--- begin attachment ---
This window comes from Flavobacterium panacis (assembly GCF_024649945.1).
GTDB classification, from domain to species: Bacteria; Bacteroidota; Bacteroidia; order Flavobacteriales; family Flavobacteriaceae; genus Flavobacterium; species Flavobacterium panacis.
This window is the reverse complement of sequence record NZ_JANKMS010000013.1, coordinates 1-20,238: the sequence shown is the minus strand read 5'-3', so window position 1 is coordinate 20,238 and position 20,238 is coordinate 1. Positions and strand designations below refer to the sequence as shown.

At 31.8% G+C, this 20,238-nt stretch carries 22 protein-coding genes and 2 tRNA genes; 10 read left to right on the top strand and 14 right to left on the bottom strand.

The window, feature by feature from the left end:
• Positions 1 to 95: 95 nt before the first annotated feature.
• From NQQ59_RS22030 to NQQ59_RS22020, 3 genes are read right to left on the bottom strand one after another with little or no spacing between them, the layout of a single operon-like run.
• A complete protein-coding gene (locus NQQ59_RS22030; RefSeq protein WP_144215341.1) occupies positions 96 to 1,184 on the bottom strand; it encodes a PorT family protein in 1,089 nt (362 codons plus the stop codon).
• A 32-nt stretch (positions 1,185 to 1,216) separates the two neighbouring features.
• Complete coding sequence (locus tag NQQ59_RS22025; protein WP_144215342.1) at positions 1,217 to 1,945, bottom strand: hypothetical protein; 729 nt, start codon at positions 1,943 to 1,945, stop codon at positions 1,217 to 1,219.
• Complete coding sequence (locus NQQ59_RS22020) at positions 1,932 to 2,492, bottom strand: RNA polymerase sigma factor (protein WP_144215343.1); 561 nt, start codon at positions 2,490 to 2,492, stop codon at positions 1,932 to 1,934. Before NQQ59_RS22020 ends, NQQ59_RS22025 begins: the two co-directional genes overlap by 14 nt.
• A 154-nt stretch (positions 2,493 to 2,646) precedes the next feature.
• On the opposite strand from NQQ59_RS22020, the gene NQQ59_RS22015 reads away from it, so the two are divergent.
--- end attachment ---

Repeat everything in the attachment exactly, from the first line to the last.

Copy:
This window comes from Flavobacterium panacis (assembly GCF_024649945.1).
GTDB classification, from domain to species: Bacteria; Bacteroidota; Bacteroidia; order Flavobacteriales; family Flavobacteriaceae; genus Flavobacterium; species Flavobacterium panacis.
This window is the reverse complement of sequence record NZ_JANKMS010000013.1, coordinates 1-20,238: the sequence shown is the minus strand read 5'-3', so window position 1 is coordinate 20,238 and position 20,238 is coordinate 1. Positions and strand designations below refer to the sequence as shown.

At 31.8% G+C, this 20,238-nt stretch carries 22 protein-coding genes and 2 tRNA genes; 10 read left to right on the top strand and 14 right to left on the bottom strand.

The window, feature by feature from the left end:
• Positions 1 to 95: 95 nt before the first annotated feature.
• From NQQ59_RS22030 to NQQ59_RS22020, 3 genes are read right to left on the bottom strand one after another with little or no spacing between them, the layout of a single operon-like run.
• A complete protein-coding gene (locus NQQ59_RS22030; RefSeq protein WP_144215341.1) occupies positions 96 to 1,184 on the bottom strand; it encodes a PorT family protein in 1,089 nt (362 codons plus the stop codon).
• A 32-nt stretch (positions 1,185 to 1,216) separates the two neighbouring features.
• Complete coding sequence (locus tag NQQ59_RS22025; protein WP_144215342.1) at positions 1,217 to 1,945, bottom strand: hypothetical protein; 729 nt, start codon at positions 1,943 to 1,945, stop codon at positions 1,217 to 1,219.
• Complete coding sequence (locus NQQ59_RS22020) at positions 1,932 to 2,492, bottom strand: RNA polymerase sigma factor (protein WP_144215343.1); 561 nt, start codon at positions 2,490 to 2,492, stop codon at positions 1,932 to 1,934. Before NQQ59_RS22020 ends, NQQ59_RS22025 begins: the two co-directional genes overlap by 14 nt.
• A 154-nt stretch (positions 2,493 to 2,646) precedes the next feature.
• On the opposite strand from NQQ59_RS22020, the gene NQQ59_RS22015 reads away from it, so the two are divergent.